Sawstop Industrial Table Saw
this very heavy duty version of the SawStop is currently being set up
- Do not move the machine ever.
- Never use the table as a work surface.
- Always have the dust collection on. Turn it on before you plug in the saw and off after you unplug the saw.
- Always check your material on the blade before you spin up the blade. If the light turns red, DO NOT CUT.
- Always check your wood for nails or staples. If you're not sure, check the entire piece with a magnet.
- If you break something, or damage the saw, contact the area host immediately. Don't let others do more damage or hurt themselves by using a broken tool.
- Always dust the entire machine when you are done. Also check the motor compartment after every use and vacuum out as needed.
Dado stack use requires separate authorization.
SawStop saws support 8″ dado sets only. The optional dado brake cartridge must be used for dado cuts. It has a larger brake pawl designed to stop the multiple blades in a dado set. In addition, you will also need to use a zero-clearance insert specifically for the dado set.
The Sacrificial Fence requires the dado stack authorization to have been completed.
A sacrificial fence is used in combination with the dado stack to create rebates (grooves) at the edges of boards. Trying to make a rebate at the edge of a board without a sacrificial fence in place will result in damage to the rip fence.
The sacrificial fence is placed on top of the standard table saw rip fence and secured with the screws on the back side. Ensure that the fence is square to the table while tightening the set screws, and that the fence is flush with the front of the rip fence. Then, slide the fence over top of the dado stack, adjusting the fence for the desired rebate width. Adjust the blade height for the desired depth of rebate.
See: https://www.youtube.com/watch?v=JYqvwlbm6B0 beginning at minute 8 for a demonstration of how the sacrificial fence works.
This saw is equipped with a safety feature that will (hopefully) stop the blade when it contacts something conductive-- like your hand. However, that means you normally can't cut conductive things with this saw or you will trigger the safety brake. This is good if it was your hand in the way, but it also destroys the sawblade and requires installation of a replacement part that costs $70+ every time. And the saw will be down until the replacement can be installed.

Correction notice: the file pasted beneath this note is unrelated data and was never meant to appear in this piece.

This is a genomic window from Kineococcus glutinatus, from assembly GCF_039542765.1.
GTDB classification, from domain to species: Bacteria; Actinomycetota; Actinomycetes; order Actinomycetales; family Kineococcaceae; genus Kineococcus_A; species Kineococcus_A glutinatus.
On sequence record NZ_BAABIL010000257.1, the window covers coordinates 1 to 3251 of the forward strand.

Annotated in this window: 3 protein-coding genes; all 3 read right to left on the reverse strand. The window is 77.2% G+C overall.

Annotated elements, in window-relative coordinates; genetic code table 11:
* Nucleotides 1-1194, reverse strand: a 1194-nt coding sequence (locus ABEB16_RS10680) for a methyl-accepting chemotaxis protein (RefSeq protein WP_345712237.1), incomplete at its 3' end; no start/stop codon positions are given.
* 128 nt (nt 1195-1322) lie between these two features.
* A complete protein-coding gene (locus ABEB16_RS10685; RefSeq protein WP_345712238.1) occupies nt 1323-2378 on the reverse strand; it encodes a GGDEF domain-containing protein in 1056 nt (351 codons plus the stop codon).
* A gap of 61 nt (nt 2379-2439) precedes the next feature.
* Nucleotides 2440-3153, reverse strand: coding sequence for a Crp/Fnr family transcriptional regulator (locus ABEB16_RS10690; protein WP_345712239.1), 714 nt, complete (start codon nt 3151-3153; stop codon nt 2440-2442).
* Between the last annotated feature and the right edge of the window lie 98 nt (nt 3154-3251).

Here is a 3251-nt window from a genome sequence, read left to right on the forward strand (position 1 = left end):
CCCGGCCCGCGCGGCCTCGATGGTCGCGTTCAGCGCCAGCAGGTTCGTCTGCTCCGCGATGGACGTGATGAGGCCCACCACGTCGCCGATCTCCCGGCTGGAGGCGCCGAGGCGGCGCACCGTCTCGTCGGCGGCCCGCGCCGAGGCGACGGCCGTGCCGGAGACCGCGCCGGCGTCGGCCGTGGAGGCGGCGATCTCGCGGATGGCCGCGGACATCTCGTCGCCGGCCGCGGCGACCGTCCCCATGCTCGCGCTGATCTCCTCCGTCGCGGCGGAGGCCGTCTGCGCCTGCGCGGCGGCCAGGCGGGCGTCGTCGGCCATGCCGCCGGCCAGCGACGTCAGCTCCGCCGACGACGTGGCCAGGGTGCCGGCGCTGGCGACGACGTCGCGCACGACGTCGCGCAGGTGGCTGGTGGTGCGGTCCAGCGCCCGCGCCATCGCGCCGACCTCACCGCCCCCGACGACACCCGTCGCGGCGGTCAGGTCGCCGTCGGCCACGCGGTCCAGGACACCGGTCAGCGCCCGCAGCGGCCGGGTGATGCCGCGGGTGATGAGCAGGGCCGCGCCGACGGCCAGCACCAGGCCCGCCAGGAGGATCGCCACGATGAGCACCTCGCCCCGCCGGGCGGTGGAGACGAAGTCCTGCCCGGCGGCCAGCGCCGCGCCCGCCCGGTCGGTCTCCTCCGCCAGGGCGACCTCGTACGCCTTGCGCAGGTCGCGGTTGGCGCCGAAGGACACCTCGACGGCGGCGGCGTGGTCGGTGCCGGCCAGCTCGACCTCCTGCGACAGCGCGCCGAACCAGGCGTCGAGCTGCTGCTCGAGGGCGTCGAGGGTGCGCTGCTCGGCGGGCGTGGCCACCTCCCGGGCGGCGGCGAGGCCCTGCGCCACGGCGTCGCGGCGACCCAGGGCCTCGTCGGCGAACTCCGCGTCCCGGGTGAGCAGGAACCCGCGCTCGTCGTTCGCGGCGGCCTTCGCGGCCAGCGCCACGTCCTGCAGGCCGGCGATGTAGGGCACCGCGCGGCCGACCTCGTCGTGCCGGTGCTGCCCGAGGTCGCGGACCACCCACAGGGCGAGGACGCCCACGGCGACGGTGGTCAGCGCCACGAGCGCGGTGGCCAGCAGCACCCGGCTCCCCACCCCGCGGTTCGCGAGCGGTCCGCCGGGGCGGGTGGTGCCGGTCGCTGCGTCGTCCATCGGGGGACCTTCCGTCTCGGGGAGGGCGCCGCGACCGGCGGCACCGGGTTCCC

According to the owner's manual: "Conductive materials such as aluminum and other metals, carbon fiber materials, mirrored acrylic, carbon-filled materials, etc. will typically cause the brake to activate." [Emphasis added.]
Other things that may trigger the brake include wet wood, and wood with embedded nails or staples. Lexan and green pressure-treated wood reportedly can also be a problem. That is why the rules instruct you to check your material on the side of the blade before spinning it up, and to check your wood for nails or staples!
- There's an m8 hole drilled and tapped in the mitre gauge. The post from a magnetic base of our dial indicators thread in. The post may require a spacer so the threads don't stick out (use a stack of washers or a larger-than-m8 nut).
- The right hand table adjusting screw was bent while aligning the table. The table was aligned without it. Aligning the arbor tilt axis will be *really tough* without a replacement. (Part #11 in the cabinet and table exploded diagram in the manual p98)
- The rear rip fence rail has places to put 4 countersunk allen bolts. The left hand bolt screwed into the main table was too long and made contact with an internal table part (probably the rear trunion). It probably pushed the table out of alignment and caused binding while re-aligning the table. That bolt was left out. Don't replace it!
Manual download 
PS1 is experimenting with the use of checklists to encourage the safe use and proper care of tools in the workspace. The latest version of the checklists for this tool is stored as a Google Doc that can be edited by anyone. If you make changes, update the effective date at the bottom of the document. Print a new copy, and replace the old one.